Conditional reasoning and the Wason selection task: Biconditional interpretation instead of reasoning bias

  title={Conditional reasoning and the Wason selection task: Biconditional interpretation instead of reasoning bias},
  author={Pascal Wagner-Egger},
  journal={Thinking \& Reasoning},
  pages={484 - 505}
Two experiments were conducted to show that the IF … THEN … rules used in the different versions of Wason's (1966) selection task are not psychologically—though they are logically—equivalent. Some of these rules are considered by the participants as strict logical conditionals, whereas others are interpreted as expressing a biconditional relationship. A deductive task was used jointly with the selection task to show that the original abstract rule is quite ambiguous in this respect, contrary to…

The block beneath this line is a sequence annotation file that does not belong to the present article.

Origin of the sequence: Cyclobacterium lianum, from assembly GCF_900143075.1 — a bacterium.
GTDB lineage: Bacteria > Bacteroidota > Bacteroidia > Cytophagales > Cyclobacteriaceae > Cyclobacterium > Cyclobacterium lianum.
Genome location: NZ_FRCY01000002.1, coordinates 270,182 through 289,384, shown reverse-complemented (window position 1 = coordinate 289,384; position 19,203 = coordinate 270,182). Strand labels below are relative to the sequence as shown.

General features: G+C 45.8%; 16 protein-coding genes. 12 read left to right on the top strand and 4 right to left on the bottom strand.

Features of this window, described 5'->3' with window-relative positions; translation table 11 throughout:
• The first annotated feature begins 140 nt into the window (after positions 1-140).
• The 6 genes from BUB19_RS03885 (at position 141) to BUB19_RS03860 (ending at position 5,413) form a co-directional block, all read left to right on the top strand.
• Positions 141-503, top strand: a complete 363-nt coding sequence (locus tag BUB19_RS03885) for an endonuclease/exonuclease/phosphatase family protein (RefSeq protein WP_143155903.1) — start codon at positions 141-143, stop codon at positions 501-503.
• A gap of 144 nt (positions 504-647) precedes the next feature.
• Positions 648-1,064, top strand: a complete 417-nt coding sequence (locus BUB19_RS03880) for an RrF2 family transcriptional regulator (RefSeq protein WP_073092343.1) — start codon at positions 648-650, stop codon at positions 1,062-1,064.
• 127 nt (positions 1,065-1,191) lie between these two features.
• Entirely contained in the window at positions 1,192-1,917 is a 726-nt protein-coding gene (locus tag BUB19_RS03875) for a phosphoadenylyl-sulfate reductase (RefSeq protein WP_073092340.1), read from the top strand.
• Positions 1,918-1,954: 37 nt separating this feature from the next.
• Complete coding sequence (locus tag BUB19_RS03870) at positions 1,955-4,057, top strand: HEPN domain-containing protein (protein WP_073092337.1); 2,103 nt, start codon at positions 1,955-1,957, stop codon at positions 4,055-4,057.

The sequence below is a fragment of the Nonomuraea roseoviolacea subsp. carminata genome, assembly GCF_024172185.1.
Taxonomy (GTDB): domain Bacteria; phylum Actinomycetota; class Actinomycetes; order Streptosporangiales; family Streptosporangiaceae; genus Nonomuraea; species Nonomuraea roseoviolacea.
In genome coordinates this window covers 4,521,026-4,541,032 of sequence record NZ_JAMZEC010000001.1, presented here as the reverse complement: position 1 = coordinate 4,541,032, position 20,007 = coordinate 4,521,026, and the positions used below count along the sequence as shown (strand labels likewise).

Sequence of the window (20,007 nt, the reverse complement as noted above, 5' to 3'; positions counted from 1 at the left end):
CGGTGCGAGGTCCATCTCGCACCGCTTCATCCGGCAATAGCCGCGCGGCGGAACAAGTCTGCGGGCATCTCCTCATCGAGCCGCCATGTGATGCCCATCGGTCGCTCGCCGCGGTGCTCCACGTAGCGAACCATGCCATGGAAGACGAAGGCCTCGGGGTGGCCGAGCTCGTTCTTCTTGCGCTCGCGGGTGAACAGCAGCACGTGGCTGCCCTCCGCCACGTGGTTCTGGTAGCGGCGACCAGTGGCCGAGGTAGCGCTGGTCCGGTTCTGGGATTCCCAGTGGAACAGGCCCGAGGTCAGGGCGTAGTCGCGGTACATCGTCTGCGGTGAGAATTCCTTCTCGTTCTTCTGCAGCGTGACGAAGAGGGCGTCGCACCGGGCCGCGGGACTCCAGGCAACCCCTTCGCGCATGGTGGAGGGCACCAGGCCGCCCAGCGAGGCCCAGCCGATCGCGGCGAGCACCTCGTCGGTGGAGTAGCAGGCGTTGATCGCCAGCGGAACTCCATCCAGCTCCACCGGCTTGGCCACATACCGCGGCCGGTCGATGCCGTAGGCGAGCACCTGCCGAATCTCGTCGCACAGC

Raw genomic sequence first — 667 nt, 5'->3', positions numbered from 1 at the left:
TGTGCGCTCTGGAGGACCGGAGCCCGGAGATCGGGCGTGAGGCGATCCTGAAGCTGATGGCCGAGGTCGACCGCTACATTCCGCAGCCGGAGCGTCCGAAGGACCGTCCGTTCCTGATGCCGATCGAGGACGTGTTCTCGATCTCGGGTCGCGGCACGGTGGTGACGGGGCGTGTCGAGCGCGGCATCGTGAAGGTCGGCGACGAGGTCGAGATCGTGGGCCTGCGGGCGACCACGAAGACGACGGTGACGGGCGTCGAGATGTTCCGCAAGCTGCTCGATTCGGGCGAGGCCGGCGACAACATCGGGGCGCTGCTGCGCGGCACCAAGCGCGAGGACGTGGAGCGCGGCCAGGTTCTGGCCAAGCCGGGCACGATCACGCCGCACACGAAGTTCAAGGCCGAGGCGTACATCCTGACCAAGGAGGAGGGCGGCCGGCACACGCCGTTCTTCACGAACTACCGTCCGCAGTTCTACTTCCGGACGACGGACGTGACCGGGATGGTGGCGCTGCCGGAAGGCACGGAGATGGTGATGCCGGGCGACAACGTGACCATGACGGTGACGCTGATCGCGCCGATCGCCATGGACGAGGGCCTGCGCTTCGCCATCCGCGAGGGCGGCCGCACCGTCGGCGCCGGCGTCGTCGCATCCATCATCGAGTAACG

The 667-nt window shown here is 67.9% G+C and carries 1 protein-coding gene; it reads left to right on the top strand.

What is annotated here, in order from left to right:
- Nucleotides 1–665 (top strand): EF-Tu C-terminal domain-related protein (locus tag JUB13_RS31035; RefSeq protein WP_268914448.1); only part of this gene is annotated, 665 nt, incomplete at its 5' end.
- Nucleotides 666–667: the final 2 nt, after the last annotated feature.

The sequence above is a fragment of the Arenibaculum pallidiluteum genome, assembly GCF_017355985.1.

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Reasoning about a Rule

  • P. Wason
  • Psychology
    The Quarterly journal of experimental psychology
  • 1968
It is argued that the subjects did not give evidence of having acquired the characteristics of Piaget's “formal operational thought,” and it is suggested that the difficulty is due to a mental set for expecting a relation of truth, correspondence, or match to hold between sentences and states of affairs.

Reasoning about Conditional Promises and Warnings: Darwinian Algorithms, Mental Models, Relevance Judgements or Pragmatic Schemas?

It is proposed that reasoning about social contracts, such as conditional promises and warnings, is under the control of a compound schema made of two pragmatic schemas (Cheng & Holyoak, 1985),

Does Reasoning Occur on the Selection Task? A Comparison of Relevance-based Theories

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